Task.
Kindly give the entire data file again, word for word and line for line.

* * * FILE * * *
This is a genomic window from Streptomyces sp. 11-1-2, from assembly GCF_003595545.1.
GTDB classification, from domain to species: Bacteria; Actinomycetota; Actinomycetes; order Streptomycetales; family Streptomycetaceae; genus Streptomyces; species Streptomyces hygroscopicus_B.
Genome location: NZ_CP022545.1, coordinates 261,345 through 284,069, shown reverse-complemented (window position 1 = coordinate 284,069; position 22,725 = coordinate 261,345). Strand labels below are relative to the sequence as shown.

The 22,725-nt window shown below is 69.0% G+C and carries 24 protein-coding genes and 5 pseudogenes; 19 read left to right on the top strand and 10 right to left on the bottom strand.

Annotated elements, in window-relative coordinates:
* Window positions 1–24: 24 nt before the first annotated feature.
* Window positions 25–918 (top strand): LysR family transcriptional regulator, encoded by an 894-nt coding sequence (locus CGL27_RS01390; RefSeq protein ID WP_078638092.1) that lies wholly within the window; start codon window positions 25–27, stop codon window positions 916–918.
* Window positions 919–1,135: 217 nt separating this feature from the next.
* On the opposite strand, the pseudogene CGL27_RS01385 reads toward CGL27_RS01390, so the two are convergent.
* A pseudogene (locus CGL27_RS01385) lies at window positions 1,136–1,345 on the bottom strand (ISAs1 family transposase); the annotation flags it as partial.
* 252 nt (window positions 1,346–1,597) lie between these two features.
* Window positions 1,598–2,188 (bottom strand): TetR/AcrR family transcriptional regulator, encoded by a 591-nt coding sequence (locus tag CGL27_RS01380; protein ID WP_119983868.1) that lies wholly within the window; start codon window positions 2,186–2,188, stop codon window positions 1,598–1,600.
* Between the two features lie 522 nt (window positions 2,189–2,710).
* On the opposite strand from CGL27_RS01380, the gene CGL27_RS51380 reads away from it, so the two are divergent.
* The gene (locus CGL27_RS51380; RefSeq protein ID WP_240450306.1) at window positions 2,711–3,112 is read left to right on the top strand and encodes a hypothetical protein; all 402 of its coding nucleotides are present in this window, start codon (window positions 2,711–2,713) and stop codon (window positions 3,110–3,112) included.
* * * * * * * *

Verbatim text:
This is a genomic window from Streptomyces sp. 11-1-2, from assembly GCF_003595545.1.
GTDB classification, from domain to species: Bacteria; Actinomycetota; Actinomycetes; order Streptomycetales; family Streptomycetaceae; genus Streptomyces; species Streptomyces hygroscopicus_B.
Genome location: NZ_CP022545.1, coordinates 261,345 through 284,069, shown reverse-complemented (window position 1 = coordinate 284,069; position 22,725 = coordinate 261,345). Strand labels below are relative to the sequence as shown.

The 22,725-nt window shown below is 69.0% G+C and carries 24 protein-coding genes and 5 pseudogenes; 19 read left to right on the top strand and 10 right to left on the bottom strand.

Annotated elements, in window-relative coordinates:
* Window positions 1–24: 24 nt before the first annotated feature.
* Window positions 25–918 (top strand): LysR family transcriptional regulator, encoded by an 894-nt coding sequence (locus CGL27_RS01390; RefSeq protein ID WP_078638092.1) that lies wholly within the window; start codon window positions 25–27, stop codon window positions 916–918.
* Window positions 919–1,135: 217 nt separating this feature from the next.
* On the opposite strand, the pseudogene CGL27_RS01385 reads toward CGL27_RS01390, so the two are convergent.
* A pseudogene (locus CGL27_RS01385) lies at window positions 1,136–1,345 on the bottom strand (ISAs1 family transposase); the annotation flags it as partial.
* 252 nt (window positions 1,346–1,597) lie between these two features.
* Window positions 1,598–2,188 (bottom strand): TetR/AcrR family transcriptional regulator, encoded by a 591-nt coding sequence (locus tag CGL27_RS01380; protein ID WP_119983868.1) that lies wholly within the window; start codon window positions 2,186–2,188, stop codon window positions 1,598–1,600.
* Between the two features lie 522 nt (window positions 2,189–2,710).
* On the opposite strand from CGL27_RS01380, the gene CGL27_RS51380 reads away from it, so the two are divergent.
* The gene (locus CGL27_RS51380; RefSeq protein ID WP_240450306.1) at window positions 2,711–3,112 is read left to right on the top strand and encodes a hypothetical protein; all 402 of its coding nucleotides are present in this window, start codon (window positions 2,711–2,713) and stop codon (window positions 3,110–3,112) included.